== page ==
Beekeeper Kevin Heydman's relocation process is one for the books
During early morning hours, while The Huntington is closed to visitors, beekeeper Kevin Heydman extracts a hive of bees from a cycad near the Huntington Art Gallery. Photograph by Andrew Mitchell.
Bees are no strangers to The Huntington. There are numerous hives in trees on the property that cause few problems and allow bees to do their valuable work pollinating plants. But when a hive gets too close to areas frequented by visitors, the bees need to be relocated.
Earlier this spring, gardeners noticed that bees were swarming near the circular drive in front of the Huntington Art Gallery, a busy thoroughfare for visitors. Further investigation revealed that the bees had settled into a particularly special cycad: a tall, beefy specimen of Encephalartos whitelockii, a cycad that was given to The Huntington by the noted cycad expert and collector Loran Whitelock. The cycad is native to only one place: the area around Mpanga River Falls in Uganda. The species was named after Whitelock nearly 20 years ago in recognition of his contributions to cycad exploration and science.
The hive’s honeycomb is visible through a hole in the cycad’s trunk. Photo by Andrew Mitchell.
“This plant held a special place in Loran’s garden before it came to The Huntington,” said Gary Roberson, lead project gardener for the palm and cycad collection. “Loran had chairs around it, and he loved to sit by it,” recalled Roberson, who was in charge when Whitelock’s massive cycad collection was moved to The Huntington in 2015 from Whitelock’s home in nearby Eagle Rock. Roberson had noticed then that this particular cycad had a rotted area in its trunk. But cycads are hardy. The plant had sealed itself off from the rotting area and grown new roots. Roberson cleaned and cauterized the rotted area and packed the hole full of pumice. Over time, that pumice was removed, probably by ground squirrels or other rodents. And the cavity that remained in the cycad trunk? It made an ideal home for bees.
Heydman fires up a smoker that he uses to encourage bees to leave their established hive. Photo by Andrew Mitchell.
When bees cause problems at The Huntington, the employee who gets the call is Andrew Mitchell, the curator for material objects in the Botanical Division and a veteran beekeeper. “We don’t mind a swarm high up in a tree, but if it could potentially interact with people, we need to do something,” he said. Sometimes, in order to make a hole large enough to extract a hive, a tree must be cut open or cut down. Mitchell knew that was not a possibility for this beloved cycad. “This is a very, very special tree,” he said. So, he called in an expert.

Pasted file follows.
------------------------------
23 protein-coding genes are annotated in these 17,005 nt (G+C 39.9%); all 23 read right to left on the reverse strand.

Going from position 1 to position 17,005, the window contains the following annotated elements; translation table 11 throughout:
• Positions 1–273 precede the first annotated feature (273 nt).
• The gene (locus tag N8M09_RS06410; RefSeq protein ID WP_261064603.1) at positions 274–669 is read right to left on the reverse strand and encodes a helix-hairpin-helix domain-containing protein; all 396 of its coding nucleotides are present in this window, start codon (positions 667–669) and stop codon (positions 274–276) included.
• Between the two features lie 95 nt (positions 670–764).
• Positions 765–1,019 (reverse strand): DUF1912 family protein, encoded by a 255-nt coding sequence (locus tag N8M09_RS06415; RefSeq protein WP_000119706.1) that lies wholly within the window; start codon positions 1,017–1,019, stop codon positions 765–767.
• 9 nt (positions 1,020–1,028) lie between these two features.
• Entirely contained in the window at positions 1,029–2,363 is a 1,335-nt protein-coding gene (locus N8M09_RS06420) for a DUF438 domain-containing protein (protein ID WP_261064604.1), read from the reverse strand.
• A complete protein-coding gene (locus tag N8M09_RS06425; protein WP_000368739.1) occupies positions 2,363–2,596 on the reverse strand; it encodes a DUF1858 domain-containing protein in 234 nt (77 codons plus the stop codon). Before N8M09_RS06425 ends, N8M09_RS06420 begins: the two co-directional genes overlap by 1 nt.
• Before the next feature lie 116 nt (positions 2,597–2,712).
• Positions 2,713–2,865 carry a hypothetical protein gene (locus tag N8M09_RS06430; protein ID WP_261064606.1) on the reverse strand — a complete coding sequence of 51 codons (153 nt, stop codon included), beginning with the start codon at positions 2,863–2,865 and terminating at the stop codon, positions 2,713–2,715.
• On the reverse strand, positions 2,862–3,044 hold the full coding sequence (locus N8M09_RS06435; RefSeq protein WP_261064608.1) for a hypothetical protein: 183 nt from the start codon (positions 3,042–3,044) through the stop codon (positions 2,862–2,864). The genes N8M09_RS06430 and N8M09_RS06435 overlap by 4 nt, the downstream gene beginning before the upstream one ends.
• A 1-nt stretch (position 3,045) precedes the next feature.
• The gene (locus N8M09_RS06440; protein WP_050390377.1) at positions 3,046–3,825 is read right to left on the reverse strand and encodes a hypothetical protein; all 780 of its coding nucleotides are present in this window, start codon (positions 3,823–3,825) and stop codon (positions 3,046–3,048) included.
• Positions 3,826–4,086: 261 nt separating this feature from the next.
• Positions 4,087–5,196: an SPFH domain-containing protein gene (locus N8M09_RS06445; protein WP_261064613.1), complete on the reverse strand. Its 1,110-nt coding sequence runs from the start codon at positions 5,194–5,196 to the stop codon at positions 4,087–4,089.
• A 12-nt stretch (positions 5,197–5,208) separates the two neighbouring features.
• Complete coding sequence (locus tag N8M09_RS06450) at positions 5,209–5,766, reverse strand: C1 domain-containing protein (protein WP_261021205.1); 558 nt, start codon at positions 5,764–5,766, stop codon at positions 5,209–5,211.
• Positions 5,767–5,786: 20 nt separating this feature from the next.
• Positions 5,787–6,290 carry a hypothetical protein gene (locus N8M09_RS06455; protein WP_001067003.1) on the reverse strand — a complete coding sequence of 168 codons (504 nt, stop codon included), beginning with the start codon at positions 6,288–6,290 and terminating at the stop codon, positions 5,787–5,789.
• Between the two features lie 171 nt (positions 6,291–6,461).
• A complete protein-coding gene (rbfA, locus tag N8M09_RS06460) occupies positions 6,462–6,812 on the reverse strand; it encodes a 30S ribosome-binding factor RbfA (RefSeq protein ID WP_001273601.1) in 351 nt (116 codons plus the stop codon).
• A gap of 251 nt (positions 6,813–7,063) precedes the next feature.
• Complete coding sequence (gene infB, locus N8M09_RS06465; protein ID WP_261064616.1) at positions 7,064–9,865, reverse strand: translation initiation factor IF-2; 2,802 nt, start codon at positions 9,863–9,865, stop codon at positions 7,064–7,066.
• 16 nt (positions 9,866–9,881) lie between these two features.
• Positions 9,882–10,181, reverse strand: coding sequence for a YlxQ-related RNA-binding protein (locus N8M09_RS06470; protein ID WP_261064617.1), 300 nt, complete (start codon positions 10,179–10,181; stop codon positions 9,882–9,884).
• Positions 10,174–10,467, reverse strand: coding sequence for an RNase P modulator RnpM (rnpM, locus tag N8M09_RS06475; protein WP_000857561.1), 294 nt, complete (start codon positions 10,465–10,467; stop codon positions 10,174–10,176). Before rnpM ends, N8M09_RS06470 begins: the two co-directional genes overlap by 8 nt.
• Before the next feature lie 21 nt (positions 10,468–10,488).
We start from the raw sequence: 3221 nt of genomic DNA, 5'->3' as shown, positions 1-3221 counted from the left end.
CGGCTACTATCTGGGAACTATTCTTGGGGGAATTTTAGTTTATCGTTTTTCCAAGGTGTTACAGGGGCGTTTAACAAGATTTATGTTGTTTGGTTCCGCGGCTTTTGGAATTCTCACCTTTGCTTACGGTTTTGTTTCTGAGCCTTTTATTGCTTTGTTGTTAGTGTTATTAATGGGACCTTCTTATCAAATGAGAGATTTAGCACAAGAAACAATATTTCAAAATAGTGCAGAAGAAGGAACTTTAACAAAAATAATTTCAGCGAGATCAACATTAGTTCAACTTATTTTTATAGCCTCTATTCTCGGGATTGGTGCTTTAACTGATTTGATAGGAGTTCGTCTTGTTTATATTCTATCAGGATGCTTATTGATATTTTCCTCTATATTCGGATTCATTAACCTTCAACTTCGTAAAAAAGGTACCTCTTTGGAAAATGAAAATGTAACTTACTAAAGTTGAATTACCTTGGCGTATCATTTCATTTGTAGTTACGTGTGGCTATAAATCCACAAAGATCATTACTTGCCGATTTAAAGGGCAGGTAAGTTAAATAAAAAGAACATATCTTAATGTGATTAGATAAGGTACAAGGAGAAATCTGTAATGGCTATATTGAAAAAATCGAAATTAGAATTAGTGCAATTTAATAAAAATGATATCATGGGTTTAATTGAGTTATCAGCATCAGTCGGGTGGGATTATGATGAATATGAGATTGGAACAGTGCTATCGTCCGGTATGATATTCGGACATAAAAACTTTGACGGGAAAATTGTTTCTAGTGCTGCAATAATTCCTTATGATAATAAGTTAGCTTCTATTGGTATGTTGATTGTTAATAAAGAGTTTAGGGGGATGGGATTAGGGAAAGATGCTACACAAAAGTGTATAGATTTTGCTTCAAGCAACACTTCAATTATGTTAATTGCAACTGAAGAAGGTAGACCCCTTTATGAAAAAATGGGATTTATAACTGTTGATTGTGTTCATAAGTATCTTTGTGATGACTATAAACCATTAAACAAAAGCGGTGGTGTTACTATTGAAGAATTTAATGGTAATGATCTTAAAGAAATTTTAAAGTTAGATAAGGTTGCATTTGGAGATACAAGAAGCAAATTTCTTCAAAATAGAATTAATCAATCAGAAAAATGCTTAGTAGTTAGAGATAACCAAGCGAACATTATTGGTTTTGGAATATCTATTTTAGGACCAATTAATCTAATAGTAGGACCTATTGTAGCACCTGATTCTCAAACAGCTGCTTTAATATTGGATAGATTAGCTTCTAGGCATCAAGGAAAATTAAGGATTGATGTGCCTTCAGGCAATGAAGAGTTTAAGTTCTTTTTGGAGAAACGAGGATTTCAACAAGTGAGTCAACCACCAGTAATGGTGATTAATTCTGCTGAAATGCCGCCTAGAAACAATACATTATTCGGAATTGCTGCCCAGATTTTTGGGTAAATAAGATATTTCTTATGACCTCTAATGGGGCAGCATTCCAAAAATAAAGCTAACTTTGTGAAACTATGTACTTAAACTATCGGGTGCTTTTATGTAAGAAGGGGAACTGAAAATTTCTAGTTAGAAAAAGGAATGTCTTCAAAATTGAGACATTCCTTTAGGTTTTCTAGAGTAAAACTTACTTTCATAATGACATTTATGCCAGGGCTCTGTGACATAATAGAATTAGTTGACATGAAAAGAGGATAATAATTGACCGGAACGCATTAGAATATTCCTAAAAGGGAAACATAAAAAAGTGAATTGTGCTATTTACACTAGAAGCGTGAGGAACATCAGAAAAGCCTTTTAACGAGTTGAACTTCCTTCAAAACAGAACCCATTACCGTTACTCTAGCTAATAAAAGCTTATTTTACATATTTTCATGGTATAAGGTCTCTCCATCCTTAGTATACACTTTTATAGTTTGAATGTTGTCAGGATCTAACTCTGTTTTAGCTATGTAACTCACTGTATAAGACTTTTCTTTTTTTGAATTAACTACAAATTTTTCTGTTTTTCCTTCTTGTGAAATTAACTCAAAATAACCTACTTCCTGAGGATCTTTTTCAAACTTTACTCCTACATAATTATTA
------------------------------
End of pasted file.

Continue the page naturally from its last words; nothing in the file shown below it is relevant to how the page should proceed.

Kevin Heydman works for an extermination business, but he has been a beekeeper for nearly 20 years. He teaches classes on beekeeping, sells raw honey, rents out bees for pollinating crops, and runs the Bee Booth at the Los Angeles County Fair each year. “Kevin’s got pest control on his truck, but he’s really a beekeeper,” Mitchell said. “He’s a secret agent.”
Heydman holds up a large piece of honeycomb. Photo by Andrew Mitchell.
Both Heydman and Mitchell are huge fans of both Apis mellifera (the European, or western, honeybee) and native bees, for good reason. Bees are responsible for pollinating nearly one-third of the world’s food crops and are the single most important species of pollinator in natural ecosystems. Botanical gardens rely on them as well. European honeybee populations have crashed in recent years, victimized by a variety of parasites and a mysterious “colony collapse disorder.” Recent studies, though, show bees may now be on the rebound, perhaps because of new limitations on pesticides that were harmful to the insects.
Heydman’s first step in the relocation was to remove the bees. He met Mitchell one morning at 6 a.m., while the gardens were closed to visitors, the weather was cool, and the bees would most likely be less active. Since it was too early for the bees to fly, Heydman would not know until he opened the hive how feisty the bees inside might be. “The bees can fight back,” he said. “They don’t just all jump into the bee box.”